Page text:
Wind chimes ring out their welcoming song. Finally a customer on this wet and windy day found their way in. I glance up with a ready smile and saw a balding man in his 60s opening the door, his eyes seeming to be reading the “caution, step down” sign as he took a slow step on the bright yellow ramp that eased down to the creaky hardwood floor of my bookstore.
He went down in slow motion, legs wobbling, left hand on the doorknob, the other on the brick ledge just outside the door. He slowly tumbled down, the front half of his body in my store, his legs outside in the wind and rain, toes unable to get a grip. Eyes glazed, he smiled as though nothing was wrong, continuing to to wiggle as though each limb was a separate entity with a mind of its own. He seemed to be trying to make conversation as though nothing happened.
I race over to see if he is hurt, he makes eye contact, speaks, however I cannot make sense of what he is saying.
Oh my God! Call 911. Stroke? Head injury? Broken leg? Lawsuit? No blood. Breathe. Breathe. Holy crap!
“Are you hurt? Can you get up? Do you need help? Payton, go get a chair? Do you need a chair? Should I call someone?” My heart is racing!
“No, yea, no, hi, Seahawks?”
I stare at the man for a moment trying to make sense of these responses and try and remember if he actually hit is head, I don’t remember seeing or hearing that but now I am as confused as he appears to be.
I watch his legs move inhumanely. He must have broken something.
Six year old Payton arrives with a chair, setting it near him if he needs to sit. She stands close, staring, ever the observant one. She keeps her distance but not much. She hates missing out on anything.
Mr. Spaghetti Legs stands. Walks to the raised counter like nothing happened.
I decide to roll with it and go back on my side of the counter. I tell Payton to shush and send her to the back room. She just sits there. Watching this strange man.
“Are you sure you are OK?” I ask again.
“Hey baby, did you just wake up this cute?” the scent of alcohol overwhelms my senses. Crap.
As much as I hate confrontation, I snap “You here to buy a book or what? This is not a pickup joint.” I glance back at Payton giving her the “shut up and get back glare” she is so good at ignoring as she continues to stare at Mr. Spaghetti Legs.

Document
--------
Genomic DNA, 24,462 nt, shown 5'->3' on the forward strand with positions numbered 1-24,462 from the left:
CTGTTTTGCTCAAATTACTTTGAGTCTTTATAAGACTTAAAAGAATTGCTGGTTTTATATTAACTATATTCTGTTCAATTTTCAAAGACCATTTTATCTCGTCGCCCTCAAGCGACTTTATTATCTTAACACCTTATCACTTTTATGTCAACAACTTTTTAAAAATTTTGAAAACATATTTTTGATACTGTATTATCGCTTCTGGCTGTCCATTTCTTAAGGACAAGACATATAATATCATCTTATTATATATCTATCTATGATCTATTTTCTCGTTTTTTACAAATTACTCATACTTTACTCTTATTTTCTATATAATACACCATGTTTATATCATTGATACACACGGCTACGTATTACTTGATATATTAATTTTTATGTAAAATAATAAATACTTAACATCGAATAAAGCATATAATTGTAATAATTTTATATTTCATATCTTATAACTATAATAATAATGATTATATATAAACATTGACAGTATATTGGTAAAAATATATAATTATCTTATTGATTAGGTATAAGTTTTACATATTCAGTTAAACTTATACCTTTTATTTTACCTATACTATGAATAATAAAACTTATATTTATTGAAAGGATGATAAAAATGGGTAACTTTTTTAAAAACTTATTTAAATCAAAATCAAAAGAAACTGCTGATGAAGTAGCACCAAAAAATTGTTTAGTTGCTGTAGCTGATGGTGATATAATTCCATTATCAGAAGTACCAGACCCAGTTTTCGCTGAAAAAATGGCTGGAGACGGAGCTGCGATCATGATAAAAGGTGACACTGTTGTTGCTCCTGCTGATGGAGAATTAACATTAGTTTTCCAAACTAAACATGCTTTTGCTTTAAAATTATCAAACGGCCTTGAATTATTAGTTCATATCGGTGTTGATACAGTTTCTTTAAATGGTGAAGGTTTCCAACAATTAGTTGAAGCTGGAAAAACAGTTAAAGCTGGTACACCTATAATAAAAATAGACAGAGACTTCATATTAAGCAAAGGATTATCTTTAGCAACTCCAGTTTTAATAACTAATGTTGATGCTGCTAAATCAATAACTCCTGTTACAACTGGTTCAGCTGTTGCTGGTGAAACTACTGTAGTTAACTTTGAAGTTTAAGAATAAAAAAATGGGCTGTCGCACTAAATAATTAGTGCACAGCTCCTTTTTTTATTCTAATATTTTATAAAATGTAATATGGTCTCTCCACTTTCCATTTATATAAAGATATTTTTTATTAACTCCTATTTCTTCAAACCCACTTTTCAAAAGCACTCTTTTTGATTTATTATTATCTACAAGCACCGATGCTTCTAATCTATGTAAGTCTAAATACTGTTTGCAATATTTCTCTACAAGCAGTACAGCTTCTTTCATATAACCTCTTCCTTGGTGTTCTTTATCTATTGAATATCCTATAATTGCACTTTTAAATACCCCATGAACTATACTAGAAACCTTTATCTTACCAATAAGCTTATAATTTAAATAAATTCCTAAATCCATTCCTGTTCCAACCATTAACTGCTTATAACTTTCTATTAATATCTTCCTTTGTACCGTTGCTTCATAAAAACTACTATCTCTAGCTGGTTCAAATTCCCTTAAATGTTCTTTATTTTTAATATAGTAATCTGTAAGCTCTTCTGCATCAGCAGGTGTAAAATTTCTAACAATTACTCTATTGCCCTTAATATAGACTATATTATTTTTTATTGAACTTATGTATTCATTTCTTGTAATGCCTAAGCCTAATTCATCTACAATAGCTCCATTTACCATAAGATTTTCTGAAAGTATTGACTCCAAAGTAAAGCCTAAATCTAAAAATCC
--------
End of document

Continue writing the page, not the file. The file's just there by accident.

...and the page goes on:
“Oh, I can buy a book baby. Is that a yes?”
My eyes dart to Payton. Cell phone. Land line. Keyboard. Wasp spray. I decide best to keep them on this man. He is moving in slow motion, struggling for control. Yet he maintains eye contact and has the confidence that only the truly wasted can have. I realize he will not only be NOT be making any fast movements, he doesn’t seem to have a good grip on reality.
“Seahawks, yes. You met my granddaughter. You’re so cute. God I love you. Don’t you remember. She likes football. You are not here.”
I grab my cell phone. Send two texts. One to my friend Karen who I know will not be far from her her phone and if needed will call police for me. Second text to my son, also never far from his phone.
This man continues to ramble odd things with the occasional “so you wanna? Is that a yes baby?” Which makes me very uncomfortable. Just as I am wondering weather I should call 911 or grab the wasp spray or try and do both at the same time my son texts, asking if I need him. I text back “I think so.”
“Jose and I are on the way, see you in a few.”
I know I am not in an emergency situation. I don’t want to hurt someone, however after the comments he made to me I was on edge. My thoughts went to my son. I don’t want him in a fight and in trouble. Mr. Spaghettie Leg’s eyes found Payton. “Your daughter is so cute.” He smiled. That was it!
“You will leave now.” I said. You will walk to the door, I will open it for you and you will leave and never come back, understand?”
“Yes ma’am.” He stumbled to the door. SMACK! He weaves back and forth. How he stays standing I have no idea.
“Take two steps back, I will open the door. You will walk out and never come back. Got it?”
“Pretty eyes. You wanna? Yes?”
Holy hell. I roll my eyes.
“Step back now.” I make my way around him, holding my breath. “Go.”
He weaves up and out to the sidewalk. I watch his spaghetti legs wobble down the sidewalk, almost walking on the outsides of his ankles and not his feet. I have no idea how he stayed upright or moved so quickly.
I grab my cell phone and dial dispatch. Explain what happened. They ask if I want him permanently trespassed. “YES!” I say. “And please, send an officer, this man is headed to an area filled with kids and weaving into traffic. He will either hurt someone or get hurt.”
A few minutes later I get a call back from dispatch. They are confirming his description. A couple more minutes pass and I get a call from an officer confirming they found him and are very familiar with him. He is not only drunker than a skunk, he has a brain injury. He goes on to explain that the man is not capable of understanding he has been permanently trespassed from my store but if he ever does come back to call and they will take care of him for me.
Takes me hours to stop shaking.
My nature is to help others who need it. This was very hard, and hurt my heart to be so mean to him. However my family will always come first and he was way out of line. I do not care what his problem is if it puts me or mine in possible danger. There was no help I could give him and he needed to go.